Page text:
Maybe it's time to buy large-cap growth funds

High-quality companies, from Pfizer to Citigroup, are selling at relatively cheap prices after five-year downward slide

Your Money

July 24, 2005|By Michael Oneal

You know a consensus is building in the stock market when the pros start parroting the same slogans. This summer's mantra: "Quality is on sale."

From Cisco Systems Inc. to Pfizer Inc. to Citigroup Inc. to General Electric Co., large, brand-name growth companies are considered priced to move.

Investors are starting to wake to this happy circumstance, having already driven the prices of many of these high-quality companies off their rock-bottom lows. But several market watchers believe there's still time to get in.

They predict this may be one of those fundamental market shifts that can last for several years.

"The train may be getting ready to leave the station," said Larry Puglia, manager of the T. Rowe Price Blue Chip Growth Fund. But, he added, "if everyone's on board already it's not evidenced in the stock prices."

Puglia could easily be accused of bias, given that he runs a mutual fund that specializes in these large-capitalization growth stocks. But many value managers - the kind who make their living ferreting out undervalued, beaten down stocks - are also crowing about growth stocks.

"It's an upside-down world today," William Nygren, the co-manager of Chicago's value-oriented Oakmark Fund, told investors recently. "Momentum investors have moved from large-cap growth to the mundane businesses value managers often own. ... It's not often that the best businesses are also the best values, but when it happens, we want to take advantage of it."

In the years building up to the market bubble's pop in 2000, fast-growing large caps like Cisco, Dell Inc. and Wal-Mart Stores Inc. propelled growth managers like Puglia to huge gains. Since then, however, the highest fliers have fallen the furthest in a classic market reversal. Nygren explained that cyclical companies and small caps have shown more earnings growth than the big, steady blue chips as the economy has improved over the past few years. Momentum has built behind those stocks, leaving the big companies in the dust.

According to Chicago-based fund analyst Morningstar Inc., large-cap growth funds have lost an average 8.43 percent a year for the last five years while funds that focus on the small, value-type companies that languished in the late 1990s have gained more than 14.74 percent on average.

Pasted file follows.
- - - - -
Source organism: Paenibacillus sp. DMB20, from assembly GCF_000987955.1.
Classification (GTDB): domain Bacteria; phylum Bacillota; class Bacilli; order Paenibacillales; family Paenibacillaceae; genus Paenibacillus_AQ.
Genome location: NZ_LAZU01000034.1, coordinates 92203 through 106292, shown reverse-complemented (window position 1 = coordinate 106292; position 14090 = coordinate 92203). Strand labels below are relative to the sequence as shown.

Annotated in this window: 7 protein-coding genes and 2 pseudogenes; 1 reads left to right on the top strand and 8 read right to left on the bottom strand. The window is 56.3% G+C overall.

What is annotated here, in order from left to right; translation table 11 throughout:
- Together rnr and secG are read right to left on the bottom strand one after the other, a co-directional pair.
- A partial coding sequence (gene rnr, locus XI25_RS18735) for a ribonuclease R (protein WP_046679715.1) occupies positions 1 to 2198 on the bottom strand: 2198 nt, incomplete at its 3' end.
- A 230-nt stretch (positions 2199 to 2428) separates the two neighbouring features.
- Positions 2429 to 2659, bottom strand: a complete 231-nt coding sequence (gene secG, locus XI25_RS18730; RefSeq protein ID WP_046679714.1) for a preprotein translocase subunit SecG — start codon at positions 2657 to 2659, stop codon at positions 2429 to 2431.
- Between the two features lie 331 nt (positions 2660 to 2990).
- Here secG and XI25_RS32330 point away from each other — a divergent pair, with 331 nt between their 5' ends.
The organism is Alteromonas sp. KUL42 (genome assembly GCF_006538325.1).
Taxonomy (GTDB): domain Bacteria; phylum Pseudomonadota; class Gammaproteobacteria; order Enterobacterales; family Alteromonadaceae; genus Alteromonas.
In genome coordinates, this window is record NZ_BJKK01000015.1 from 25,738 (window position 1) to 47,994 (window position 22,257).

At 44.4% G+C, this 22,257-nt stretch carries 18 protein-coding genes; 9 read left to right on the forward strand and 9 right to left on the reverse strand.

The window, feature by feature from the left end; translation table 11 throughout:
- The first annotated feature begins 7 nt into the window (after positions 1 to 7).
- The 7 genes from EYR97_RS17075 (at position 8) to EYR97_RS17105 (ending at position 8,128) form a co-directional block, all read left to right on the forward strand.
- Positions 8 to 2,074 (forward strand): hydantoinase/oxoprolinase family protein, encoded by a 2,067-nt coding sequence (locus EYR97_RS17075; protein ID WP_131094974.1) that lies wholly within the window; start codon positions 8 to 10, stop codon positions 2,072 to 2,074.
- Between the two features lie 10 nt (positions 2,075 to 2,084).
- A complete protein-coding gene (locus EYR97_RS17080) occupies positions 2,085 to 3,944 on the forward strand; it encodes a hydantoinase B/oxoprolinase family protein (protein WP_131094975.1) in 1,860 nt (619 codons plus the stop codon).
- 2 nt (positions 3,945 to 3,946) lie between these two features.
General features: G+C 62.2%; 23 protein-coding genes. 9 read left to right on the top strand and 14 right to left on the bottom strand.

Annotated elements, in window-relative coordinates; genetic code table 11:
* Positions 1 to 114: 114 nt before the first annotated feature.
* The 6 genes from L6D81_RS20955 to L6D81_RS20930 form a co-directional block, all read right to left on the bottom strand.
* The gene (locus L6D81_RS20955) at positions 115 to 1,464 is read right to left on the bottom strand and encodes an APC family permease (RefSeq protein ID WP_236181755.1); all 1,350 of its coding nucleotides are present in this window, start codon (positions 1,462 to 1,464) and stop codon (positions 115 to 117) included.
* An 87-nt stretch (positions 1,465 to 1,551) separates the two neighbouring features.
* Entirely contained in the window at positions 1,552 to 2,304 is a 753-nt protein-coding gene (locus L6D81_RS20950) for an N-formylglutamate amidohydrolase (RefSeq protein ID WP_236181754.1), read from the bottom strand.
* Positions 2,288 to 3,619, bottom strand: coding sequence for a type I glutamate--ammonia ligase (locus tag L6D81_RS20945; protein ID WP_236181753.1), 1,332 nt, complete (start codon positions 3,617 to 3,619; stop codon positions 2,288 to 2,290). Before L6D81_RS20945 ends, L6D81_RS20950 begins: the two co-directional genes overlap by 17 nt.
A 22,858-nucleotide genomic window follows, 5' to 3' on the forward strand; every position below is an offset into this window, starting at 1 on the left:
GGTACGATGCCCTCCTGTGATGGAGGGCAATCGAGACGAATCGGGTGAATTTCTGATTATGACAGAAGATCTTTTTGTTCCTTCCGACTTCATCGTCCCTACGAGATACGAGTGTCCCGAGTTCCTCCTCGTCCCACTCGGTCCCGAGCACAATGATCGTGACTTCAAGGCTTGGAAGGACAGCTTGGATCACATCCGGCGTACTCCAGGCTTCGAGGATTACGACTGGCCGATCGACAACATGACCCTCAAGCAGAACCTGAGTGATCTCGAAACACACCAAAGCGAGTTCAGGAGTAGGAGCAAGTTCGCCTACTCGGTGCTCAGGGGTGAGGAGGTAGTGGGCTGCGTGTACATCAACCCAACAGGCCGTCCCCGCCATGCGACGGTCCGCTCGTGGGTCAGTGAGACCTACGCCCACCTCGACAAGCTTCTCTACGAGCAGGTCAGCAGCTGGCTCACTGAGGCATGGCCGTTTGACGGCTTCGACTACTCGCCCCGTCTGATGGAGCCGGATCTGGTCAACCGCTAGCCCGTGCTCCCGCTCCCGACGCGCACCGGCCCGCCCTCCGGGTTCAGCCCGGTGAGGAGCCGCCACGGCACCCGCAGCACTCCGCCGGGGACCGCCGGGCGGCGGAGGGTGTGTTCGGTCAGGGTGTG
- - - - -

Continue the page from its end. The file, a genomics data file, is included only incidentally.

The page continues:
What's left among the big companies are many bargains - value-priced market leaders with strong brands, powerful earnings momentum, piles of cash and strong dividend yields.

"You don't have to pay up much for growth these days," said Russell Kinnel, Morningstar's director of mutual fund research.

Wal-Mart is a good example. In the late 1990s, momentum investors piled into the world's largest retailer, driving its price to 50 times expected earnings -- almost double the market average. At the time, it seemed as if the stock might never be affordable again.

But now Wal-Mart trades at about 18 times projected earnings for the next 12 months, just a few points above the benchmark Standard & Poor's 500 average, despite the fact that the retailer remains one of the dominant companies in the world and its earnings have about doubled over the last five years.

If Wal-Mart were an average company, this would make sense. But Nygren points out that there is nothing average about Wal-Mart and no reason to believe its dominance of the retail industry is going to wane anytime soon.

"We think buying above-average businesses at average prices is just as much value investing as is buying average businesses at below-average prices," Nygren said.

Wal-Mart, he added, "sounds like a value stock to me."

Puglia at T. Rowe Price said that good large-cap growth companies are always desirable to own. They tend to have predictable earnings growth and high returns on equity. They dominate their markets and generate lots of cash. They tend to use that cash to benefit shareholders - either by dividends, stock buybacks or acquisitions. All of this is especially true today. Puglia said the companies of the S&P 500 have more free cash as a percentage of revenue than they've had since 1954.

Consider General Electric and Dell. Puglia likes both because each generates more free-cash flow per share than net earnings, a sign of the underlying power of its business. GE also has a dividend yield of 2.5 percent, well above the broader market's yield. Yet despite characteristics that make it much more attractive than the average S&P company, GE trades at around 18.2 times the next 12 months' projected earnings, close to the market multiple.

As for Dell, the stock has moved up nicely since late April. But it still trades at just 16 times its free cash flow per share, versus an average of about 20 for the broader S&P 500, Puglia said. Dell is priced higher than the market as a multiple of its earnings, but the spread is relatively narrow given its enviable earnings record, hoard of cash and perennial ability to outclass its rivals in a bitterly competitive industry.

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